Rejection: Some Colleges Do It Better Than Others
By SUE SHELLENBARGER
Members of this year's record-size high-school graduating class applied to more colleges than ever -- and now, that's resulting in a heavier than usual flurry of rejection letters.
Hundreds of students at high schools from Newton, Mass., to Palo Alto, Calif., have created cathartic "Wall of Shame" or "Rejection Wall" displays of college denial letters. On message boards at CollegeConfidential.com, students critique, attack and praise missives from various schools, elevating rejection-letter reviews to a sideline sport.
Even with impressive test scores and grades, abundant extracurricular activities, good recommendations and an admission essay into which "I poured myself heart and soul," Daniel Beresford, 18, of Fair Oaks, Calif., netted 14 rejection letters from 17 applications, he says. Among the denials: Harvard, Yale, Johns Hopkins and the University of Chicago. (He's bound for one of his top choices, Pepperdine University.) When he "realized it was going to be so much harder this year," he started calling in reinforcements, asking teachers and friends to open the rejections for him.
Here, based on my own highly unscientific survey of actual letters, student interviews and message boards, are my picks for this year's most noteworthy college rejection letters -- and the liveliest response by a student.
Toughest: Bates College, Lewiston, Maine. Most rejection letters, in an effort to soften the blow, follow a pattern: We're sorry, we had a huge applicant pool, all our applicants were terrific, we wish we could admit everyone. Bates, a competitive, 1,700-student college, expresses its regrets to rejected applicants and praises its applicant pool. But it delivers a more direct, and perhaps more honest, message: "The deans were obliged to select from among candidates who clearly could do sound work at Bates," the letter says.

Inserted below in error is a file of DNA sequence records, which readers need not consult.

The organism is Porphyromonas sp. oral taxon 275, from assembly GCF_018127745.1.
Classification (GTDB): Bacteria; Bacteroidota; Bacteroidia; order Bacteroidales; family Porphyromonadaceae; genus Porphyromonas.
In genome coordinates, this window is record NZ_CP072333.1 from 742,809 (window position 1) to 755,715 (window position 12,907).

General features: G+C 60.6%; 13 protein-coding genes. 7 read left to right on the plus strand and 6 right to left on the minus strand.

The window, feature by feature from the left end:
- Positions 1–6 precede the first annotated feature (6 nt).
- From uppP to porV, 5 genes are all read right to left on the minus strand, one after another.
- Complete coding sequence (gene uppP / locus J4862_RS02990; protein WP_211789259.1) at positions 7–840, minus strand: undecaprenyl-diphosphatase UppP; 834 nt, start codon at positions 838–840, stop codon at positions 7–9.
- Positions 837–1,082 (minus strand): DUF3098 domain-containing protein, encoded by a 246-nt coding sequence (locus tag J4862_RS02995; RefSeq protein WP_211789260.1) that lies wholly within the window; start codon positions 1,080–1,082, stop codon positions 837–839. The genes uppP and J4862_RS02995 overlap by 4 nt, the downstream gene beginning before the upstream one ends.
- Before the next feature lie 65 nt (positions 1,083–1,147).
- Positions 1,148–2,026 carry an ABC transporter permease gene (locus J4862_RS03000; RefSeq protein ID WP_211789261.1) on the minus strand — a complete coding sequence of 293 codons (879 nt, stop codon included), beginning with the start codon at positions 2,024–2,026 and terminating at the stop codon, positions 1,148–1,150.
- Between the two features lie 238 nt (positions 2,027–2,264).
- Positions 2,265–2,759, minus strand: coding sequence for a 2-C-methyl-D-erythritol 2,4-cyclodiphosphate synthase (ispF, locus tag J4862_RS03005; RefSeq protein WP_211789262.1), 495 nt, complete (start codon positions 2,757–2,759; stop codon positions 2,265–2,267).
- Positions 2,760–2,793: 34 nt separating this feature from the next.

The letter touched off a chorus of moans online. One recipient, a 17-year-old high-school student from California, says it "implied that you had been rejected because you s-." Bates Dean of Admissions Wylie Mitchell acknowledges that he had one applicant "take me to task for such an abrupt letter." But he says he carefully considered how to convey respect for applicants and decided that brevity is the best route. The letter aims to clarify that Bates is "denying the student's application, and not rejecting the student," Mr. Mitchell says. He doesn't see counseling recipients as the role of college deans.
Stanford University sends a steely "don't call us" message embedded in its otherwise gentle rejection letter. In addition to asserting that "we are humbled by your talents and achievements" and assuring the applicant that he or she is "a fine student," the letter says, "we are not able to consider appeals." It links to a Q&A that reiterates: "Admission decisions are final and there is absolutely no appeal process." It also discourages attempts to transfer later, an even more competitive process. One recipient, whose heart had long been set on Stanford, cried for hours, her mother says, after interpreting the letter as, "we never want to hear from you again so don't bother."